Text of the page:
AWR Blog

by Michael Jamison of the Missoulian

TROY – A controversial mine that would tunnel beneath the Cabinet Mountains Wilderness was put on hold Monday when a federal judge rejected Forest Service approval of the proposed copper and silver operation.

“From our perspective, this is definitely good news,” said Tim Preso, the attorney representing a coalition of environmentalists that has long sought to block the Rock Creek Mine. “I would hope that this latest setback would prove to be the last.”

Mining company officials, however, vowed to “hang in there.”

“We always knew this was going to be a long and involved process,” said John Shanahan, president of Revett Minerals. “It’s definitely a setback, but for now, we remain optimistic.”

The mine, if approved, would be located north of Noxon, and comes with an expected lifespan of 35 years. It also comes with several miles of road into the Cabinets, as well as rail stations, pipelines, power lines, a tailings treatment plant and other infrastructure on more than 1,500 acres.

At full capacity, it should yield an estimated 10,000 tons of copper and silver ore per day, and employ some 300 people.

The project, however, has come under fire for years, as downstream residents worry about river pollution. Critics have claimed that the underground mine could cause wilderness lakes to drain, and have raised concerns about protected bull trout and grizzly bears.


A host of conservation groups filed suit in 2005, challenging a Forest Service record of decision that approved the mine. That case, however, was left in limbo when U.S. District Judge Donald Molloy ordered – in a separate suit – that the U.S. Fish and Wildlife Service had erred in declaring that the mine presented no threat to protected species.

The USFWS returned to the drawing table in the face of that ruling, but again issued a “no jeopardy” opinion regarding endangered species.

That move, Preso said, reactivated the Forest Service’s approval, as well as court challenges to that approval.

In the meantime, another coalition of critics has contested the latest USFWS decision.

Mine company executives had previously defended their plans, saying mitigation measures would actually improve trout and bear habitat. They cited studies dating as far back as the mine proposal’s origins in 1987.

Shanahan repeated his conviction that the mine can “be an environmentally responsible operation,” adding that “we don’t want to do it any other way.”

Whether he gets to do it at all, however, remains unknown.


On Monday, Molloy delivered a mixed bag of rulings, siding with environmentalists on some counts and with federal land managers on others.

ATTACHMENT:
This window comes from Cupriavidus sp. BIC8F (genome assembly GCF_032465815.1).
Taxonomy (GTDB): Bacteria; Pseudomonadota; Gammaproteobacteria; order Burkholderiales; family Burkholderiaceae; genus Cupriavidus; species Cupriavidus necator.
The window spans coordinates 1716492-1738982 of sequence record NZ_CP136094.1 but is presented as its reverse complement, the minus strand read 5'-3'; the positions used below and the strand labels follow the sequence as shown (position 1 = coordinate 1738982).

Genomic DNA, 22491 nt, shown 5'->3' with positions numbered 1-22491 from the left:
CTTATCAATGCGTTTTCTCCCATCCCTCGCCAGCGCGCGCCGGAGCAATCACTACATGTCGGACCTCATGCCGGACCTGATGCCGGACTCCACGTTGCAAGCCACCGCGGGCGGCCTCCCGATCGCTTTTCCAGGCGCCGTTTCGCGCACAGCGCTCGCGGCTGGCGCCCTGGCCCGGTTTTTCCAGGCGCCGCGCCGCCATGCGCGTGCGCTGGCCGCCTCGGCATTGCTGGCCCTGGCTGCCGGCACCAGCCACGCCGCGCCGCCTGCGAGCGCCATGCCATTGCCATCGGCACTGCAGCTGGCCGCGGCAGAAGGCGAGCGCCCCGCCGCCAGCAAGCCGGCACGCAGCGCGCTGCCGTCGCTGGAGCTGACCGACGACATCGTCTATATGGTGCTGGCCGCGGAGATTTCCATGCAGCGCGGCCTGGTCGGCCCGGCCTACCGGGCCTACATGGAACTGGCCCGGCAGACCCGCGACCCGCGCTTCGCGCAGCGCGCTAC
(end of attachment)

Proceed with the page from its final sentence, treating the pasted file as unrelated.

Molloy tossed claims grounded in the Endangered Species Act and the Clean Water Act, but upheld other charges – namely that the Forest Service, in approving the mine, had violated both the National Environmental Policy Act and the Forest Service Organic Act.

But because no written opinion accompanied the order, Preso said, “it’s not entirely clear on what grounds Judge Molloy made his decision.”

What is clear, however, is Molloy’s order that “the Forest Service’s decision to approve the Rock Creek Mine project is vacated, and the 2003 record of decision and 2001 final environmental impact statement are set aside and remanded to the Forest Service for further action, consistent with the court’s forthcoming opinion.”

“He sent the Forest Service back to the drawing board,” Preso said, “but until we see his opinion we still don’t know exactly what he wants them to do.”

“We’re still working to understand what the order is,” agreed Janette Turk, executive specialist on the Kootenai National Forest. But it does appear, she said, that the project is once again on hold.

“What he said is that the decision to approve the mine was faulted,” Preso said, “and it cannot go forward.”

“We all really just have to wait for the opinion to come out before we know what actions, if any, need to be taken,” Shanahan said.


This is the third time public lawsuits have invalidated federal agency approvals at the mine, and “this third strike against the mine should end the game,” said Jim Costello, of the Rock Creek Alliance.

The Forest Service could appeal, Preso said, or could attempt to yet again revise its approval to comply with federal law. Or, he said, the Bush-era decision could be wholly revisited by the Obama administration, “which is something we’d certainly welcome. We’ve always maintained that mining beneath a designated wilderness area wasn’t a very good idea.”

Preso represented the plaintiff groups for Earth Justice. Challenging the Forest Service decision were the Rock Creek Alliance, Clark Fork Coalition, Cabinet Resource Group, Montana Wilderness Association, Earthworks and Alliance for the Wild Rockies.

Challenging the USFWS decision were Rock Creek Alliance, Cabinet Resource Group, Sierra Club, Earthworks, Alliance for the Wild Rockies, Natural Resources Defense Council, Trout Unlimited, Idaho Council of Trout Unlimited, Pacific Rivers Council and Great Old Broads for Wilderness.

Originally published here.



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